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Compressor Drain leaking air

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  • Compressor Drain leaking air

    I've got a 33 gal, 6 HP Craftsmen Air Compressor. The drain on the bottom was a bit rusty and hard to turn. I sprayed PB Blaster (I think) on the threads. Wiped the excess off with a rag after a minute of soaking. It was much easier to open/close the drain. But now it leaks air and won't get above 45-50 psi. I don't know if I damaged a seal/gasket with the spray. Or if rust is just blocking the valve from shutting all the way. I've been just finger tightening/opening it. Do I need to put some channel locks to it? Anyways, any help would be great.

  • #2
    Re: Compressor Drain leaking air

    I'd replace it. To make draining the compressor easier in the future replace the cheap OEM drain with a street elbow and a length of pipe nipple long enough to almost reach front of the tank. Then, mount a ball valve on the end of the nipple. No more getting on your hands and knees to fiddle with that old hard to get at drain valve. Just bend over, open the lever on the ball valve and drain the air and condensation right out.
    Any man who thinks he can be happy and prosperous by letting the government take care of him better take a closer look at the American Indian."
    ------- Henry Ford


    • #3
      Re: Compressor Drain leaking air

      I do not know about that model but most are just 1/4 pipe thread, that the drain screws into, that I have seen, in my instance most of my compressors came with a pipe plug in the tanks, and I replaced it with the radiator drain which has the little handle and screws into the tank and passes the air through the center of it,

      it could be that a flake of rust has got between the closing surfaces, could try to turn the compressor on side and open it or remove it and see if there is damage,

      below are some pictures of the drain I am guessing it is (they are of the type I put on my compressors over the years)

      there is of the rear the open position and a side view,

      I would think if it is not sealing then something is keeping it from closing fully,

      at a auto parts place there reasonable low cost, under a few dollars the way I remember it, I have not bought any for some time.

      on my stationary air compressor, I did what was suggested above with the elbow and extension and ball valve,
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      • #4
        Re: Compressor Drain leaking air

        Do just what badgerdave said, you will not regret it. More than likely there is a small piece of crud suck in the elcheapo drain valve. If you do repipe it be sure to use a ball valve, a globe will be more likely to catch debris and clog. With the valve at the front of the compressor you will also drain the tank more often.

        Just be sure to relieve all of the air before pulling the drain valve out.



        • #5
          Re: Compressor Drain leaking air

          I concur, use a ball valve I have a 60 gallon tank and the stock drain valve is just awful!
          I added a right angle and a small length of pipe then a ball valve. I did use plastic tubing to extend the end so I avoid tripping over the pipe.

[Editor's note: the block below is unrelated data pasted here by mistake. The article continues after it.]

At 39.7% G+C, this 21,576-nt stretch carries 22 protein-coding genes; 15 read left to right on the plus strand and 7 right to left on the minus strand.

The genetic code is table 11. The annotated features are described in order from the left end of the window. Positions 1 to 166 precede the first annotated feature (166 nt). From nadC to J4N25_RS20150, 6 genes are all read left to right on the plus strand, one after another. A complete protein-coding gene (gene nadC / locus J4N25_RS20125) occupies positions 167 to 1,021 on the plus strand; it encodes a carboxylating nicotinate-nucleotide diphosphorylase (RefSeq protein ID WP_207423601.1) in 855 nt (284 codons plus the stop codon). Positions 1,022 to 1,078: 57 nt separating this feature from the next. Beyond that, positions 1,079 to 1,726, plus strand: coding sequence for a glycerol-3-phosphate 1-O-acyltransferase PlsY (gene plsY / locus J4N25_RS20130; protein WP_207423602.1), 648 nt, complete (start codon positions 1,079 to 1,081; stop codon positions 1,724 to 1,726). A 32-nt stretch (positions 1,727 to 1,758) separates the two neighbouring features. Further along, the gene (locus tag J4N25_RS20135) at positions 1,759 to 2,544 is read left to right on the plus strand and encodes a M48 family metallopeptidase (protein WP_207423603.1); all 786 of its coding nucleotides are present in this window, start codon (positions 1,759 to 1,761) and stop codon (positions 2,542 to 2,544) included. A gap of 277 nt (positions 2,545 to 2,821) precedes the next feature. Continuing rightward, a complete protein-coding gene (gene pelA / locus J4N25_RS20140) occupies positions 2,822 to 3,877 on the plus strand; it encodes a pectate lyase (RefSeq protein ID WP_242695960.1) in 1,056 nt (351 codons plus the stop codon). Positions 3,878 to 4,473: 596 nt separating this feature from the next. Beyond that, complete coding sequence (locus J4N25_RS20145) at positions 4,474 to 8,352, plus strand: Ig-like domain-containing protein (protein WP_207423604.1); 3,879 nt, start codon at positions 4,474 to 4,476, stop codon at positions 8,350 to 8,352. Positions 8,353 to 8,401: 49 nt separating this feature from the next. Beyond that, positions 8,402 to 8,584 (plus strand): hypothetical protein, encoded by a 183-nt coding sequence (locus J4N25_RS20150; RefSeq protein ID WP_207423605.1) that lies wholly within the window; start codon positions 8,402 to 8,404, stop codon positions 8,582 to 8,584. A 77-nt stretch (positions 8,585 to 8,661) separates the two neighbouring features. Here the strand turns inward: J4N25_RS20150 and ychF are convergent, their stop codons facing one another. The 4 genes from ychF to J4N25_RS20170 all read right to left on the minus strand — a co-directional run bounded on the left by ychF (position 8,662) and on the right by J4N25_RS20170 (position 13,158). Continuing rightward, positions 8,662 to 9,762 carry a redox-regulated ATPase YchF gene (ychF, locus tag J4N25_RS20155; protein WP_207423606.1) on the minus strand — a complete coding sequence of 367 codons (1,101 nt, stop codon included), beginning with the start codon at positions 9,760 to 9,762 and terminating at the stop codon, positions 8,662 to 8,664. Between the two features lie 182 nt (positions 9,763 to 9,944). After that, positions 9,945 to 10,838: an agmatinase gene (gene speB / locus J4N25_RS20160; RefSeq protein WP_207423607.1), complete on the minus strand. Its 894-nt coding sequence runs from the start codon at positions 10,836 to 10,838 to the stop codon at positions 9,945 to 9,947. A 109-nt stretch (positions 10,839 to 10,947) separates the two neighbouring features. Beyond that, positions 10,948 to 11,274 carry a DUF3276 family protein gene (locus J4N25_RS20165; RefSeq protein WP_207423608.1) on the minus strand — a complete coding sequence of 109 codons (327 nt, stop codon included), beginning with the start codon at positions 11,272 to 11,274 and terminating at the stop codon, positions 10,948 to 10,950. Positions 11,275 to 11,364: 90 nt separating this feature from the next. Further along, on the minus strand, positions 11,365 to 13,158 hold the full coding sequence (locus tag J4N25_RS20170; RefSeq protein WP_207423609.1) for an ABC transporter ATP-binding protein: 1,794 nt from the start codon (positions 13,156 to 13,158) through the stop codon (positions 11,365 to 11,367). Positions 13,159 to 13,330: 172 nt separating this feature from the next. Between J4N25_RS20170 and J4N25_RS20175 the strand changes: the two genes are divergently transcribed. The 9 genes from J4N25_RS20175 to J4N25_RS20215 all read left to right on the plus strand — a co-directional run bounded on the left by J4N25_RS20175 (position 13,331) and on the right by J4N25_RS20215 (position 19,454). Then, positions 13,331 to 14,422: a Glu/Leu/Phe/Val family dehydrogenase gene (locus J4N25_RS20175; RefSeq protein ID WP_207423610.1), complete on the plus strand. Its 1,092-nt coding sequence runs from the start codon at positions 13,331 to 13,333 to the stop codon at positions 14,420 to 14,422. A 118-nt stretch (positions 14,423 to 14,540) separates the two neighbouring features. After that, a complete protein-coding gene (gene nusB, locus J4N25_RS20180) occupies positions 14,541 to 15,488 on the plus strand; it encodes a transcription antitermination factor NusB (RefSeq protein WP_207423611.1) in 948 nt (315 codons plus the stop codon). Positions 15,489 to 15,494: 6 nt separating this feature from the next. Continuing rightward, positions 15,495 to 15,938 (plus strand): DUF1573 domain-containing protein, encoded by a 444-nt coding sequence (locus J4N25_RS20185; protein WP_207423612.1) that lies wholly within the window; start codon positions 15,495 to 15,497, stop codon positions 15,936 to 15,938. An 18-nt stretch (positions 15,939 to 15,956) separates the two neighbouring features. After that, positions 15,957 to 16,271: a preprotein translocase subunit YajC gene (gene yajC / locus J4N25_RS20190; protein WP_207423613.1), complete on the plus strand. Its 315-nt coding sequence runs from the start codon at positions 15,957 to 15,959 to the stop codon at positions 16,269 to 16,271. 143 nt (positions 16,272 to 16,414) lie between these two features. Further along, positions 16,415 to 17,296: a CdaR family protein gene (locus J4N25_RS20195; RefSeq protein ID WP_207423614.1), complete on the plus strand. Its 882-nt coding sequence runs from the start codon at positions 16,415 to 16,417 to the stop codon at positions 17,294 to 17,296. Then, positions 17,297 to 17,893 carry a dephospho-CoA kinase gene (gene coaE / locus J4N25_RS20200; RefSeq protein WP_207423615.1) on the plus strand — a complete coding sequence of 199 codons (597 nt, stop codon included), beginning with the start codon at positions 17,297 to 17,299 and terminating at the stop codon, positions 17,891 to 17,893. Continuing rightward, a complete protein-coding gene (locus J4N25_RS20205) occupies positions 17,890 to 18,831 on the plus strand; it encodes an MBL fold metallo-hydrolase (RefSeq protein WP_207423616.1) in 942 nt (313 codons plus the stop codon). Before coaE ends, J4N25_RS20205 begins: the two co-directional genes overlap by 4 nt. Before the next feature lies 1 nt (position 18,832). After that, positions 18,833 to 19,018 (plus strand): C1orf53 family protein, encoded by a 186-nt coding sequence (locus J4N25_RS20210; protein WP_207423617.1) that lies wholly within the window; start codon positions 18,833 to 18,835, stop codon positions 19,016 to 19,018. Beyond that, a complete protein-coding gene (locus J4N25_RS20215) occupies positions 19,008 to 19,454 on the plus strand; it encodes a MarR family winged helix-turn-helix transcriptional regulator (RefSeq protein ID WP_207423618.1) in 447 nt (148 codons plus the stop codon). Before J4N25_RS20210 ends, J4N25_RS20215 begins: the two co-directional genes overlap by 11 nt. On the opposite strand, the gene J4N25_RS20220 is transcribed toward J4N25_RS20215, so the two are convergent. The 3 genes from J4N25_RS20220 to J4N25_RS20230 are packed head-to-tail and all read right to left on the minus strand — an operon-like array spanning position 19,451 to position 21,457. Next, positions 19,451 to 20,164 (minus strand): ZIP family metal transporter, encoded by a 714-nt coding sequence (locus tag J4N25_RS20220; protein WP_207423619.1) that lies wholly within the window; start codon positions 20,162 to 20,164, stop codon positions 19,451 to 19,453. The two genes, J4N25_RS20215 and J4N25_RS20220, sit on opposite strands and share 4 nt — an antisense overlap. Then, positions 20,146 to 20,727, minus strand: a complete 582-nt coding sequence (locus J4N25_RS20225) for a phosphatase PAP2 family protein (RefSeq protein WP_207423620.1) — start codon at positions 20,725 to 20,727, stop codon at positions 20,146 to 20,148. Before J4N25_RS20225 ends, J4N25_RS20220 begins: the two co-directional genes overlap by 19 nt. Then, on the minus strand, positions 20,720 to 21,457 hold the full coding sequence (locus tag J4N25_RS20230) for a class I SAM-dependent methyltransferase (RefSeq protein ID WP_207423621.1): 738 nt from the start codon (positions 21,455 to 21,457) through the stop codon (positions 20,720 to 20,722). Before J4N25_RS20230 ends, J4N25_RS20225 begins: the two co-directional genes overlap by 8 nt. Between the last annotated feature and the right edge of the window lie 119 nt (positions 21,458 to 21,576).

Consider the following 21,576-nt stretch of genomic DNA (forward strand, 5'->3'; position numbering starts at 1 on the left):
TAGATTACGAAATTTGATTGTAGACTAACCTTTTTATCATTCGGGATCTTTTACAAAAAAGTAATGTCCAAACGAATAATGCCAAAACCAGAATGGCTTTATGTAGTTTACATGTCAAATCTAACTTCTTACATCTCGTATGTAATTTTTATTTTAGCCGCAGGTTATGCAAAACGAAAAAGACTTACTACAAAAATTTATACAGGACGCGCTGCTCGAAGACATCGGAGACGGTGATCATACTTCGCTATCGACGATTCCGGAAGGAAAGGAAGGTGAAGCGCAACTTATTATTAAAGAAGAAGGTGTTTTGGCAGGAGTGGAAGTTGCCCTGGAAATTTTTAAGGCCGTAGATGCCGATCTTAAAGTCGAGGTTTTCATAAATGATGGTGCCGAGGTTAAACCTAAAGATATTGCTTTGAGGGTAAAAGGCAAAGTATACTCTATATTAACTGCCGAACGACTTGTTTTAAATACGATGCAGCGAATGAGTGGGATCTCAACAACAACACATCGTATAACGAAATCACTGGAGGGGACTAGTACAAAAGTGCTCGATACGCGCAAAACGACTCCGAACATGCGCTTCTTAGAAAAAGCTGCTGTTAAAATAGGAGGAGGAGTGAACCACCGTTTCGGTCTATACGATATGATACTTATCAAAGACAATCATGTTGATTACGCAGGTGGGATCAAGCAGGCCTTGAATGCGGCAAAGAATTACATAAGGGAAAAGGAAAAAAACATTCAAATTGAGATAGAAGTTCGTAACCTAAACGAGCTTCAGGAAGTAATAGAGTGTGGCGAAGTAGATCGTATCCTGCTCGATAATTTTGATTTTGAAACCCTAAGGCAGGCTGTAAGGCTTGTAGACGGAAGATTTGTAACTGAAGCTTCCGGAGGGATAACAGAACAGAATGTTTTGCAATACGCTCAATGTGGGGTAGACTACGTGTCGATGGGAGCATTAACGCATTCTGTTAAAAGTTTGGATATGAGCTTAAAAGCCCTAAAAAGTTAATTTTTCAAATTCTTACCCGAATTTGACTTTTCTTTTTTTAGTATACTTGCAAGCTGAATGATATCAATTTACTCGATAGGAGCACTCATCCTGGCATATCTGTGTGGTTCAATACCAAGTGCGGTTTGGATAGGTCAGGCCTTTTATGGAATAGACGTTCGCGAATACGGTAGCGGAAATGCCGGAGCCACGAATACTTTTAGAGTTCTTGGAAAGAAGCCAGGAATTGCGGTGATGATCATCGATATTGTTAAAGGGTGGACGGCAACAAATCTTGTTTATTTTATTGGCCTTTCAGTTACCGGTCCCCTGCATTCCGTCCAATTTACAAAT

To drain I simply place a rag over the plastic tube open the ball valve for a few seconds or until only air is coming out.

          I have had this configuration now over 9 years and never any issues

          Badger Dave is right on

          Cactus Man


          • #6
            Re: Compressor Drain leaking air

            Wow, thanks for the quick response. I definitely wanna install easier to use drain, cause I hate laying on the ground and trying to turn that rusty valve. Love the idea of an easier to use valve. Thanks again.


            • #7
              Re: Compressor Drain leaking air

              If it's the same 33-gal Craftsman that I have (2005), the drain valve isn't nearly as good as that pictured by BHD. On mine, it was barely a knurled knob about 1/2" in diameter. Basically just a threaded piece of brass bar that has an o-ring seal and a T-shaped passageway for drainage.

              On mine, the tank is made by DeVilbiss, (USA made), and has substantial pipe plugs for each area where the check valve, pressure switch, and drain valve are all fitted.

              Installing a fitting and drain tube to bring a drain valve off to the side is very do-able and would/should provide for a less corrosive area for most operating sequence condensation to sit, rather than at the base of the steel tank. (Providing you don't let the few drops to accumulate into larger volume.)

              I wouldn't pipe it directly out to the front however, as it may interfere with the movement of the tank, as you pull it back in that direction (tip it) in order to wheel it around (if you actually do that on occasion).



              • #8
                Re: Compressor Drain leaking air

                If you want to keep it simple, just replace the drain valve with one like BHD shows and use small pliers to gently tighten it a bit more than just finger tight. I recommend some Teflon tape on the threads and be ready to cut it down to about 3/8" width so as not to get into the wrong places as you only want it on the threads. A tiny bit of pipe dope should work too.

                What BadgerDave posted is great for stationary air compressors, but as CWS warns, you need to be careful doing that on a wheeled tank.


                • #9
                  Re: Compressor Drain leaking air

                  I put a ball valve on my portable right after I bought it. Used an elbow and short nipple so it is tucked underneath out of the way. I usually use my toe to kick it open and closed. I like to drain it and leave the valve open whenever I am done using it so there will be less moisture in the tank to rust.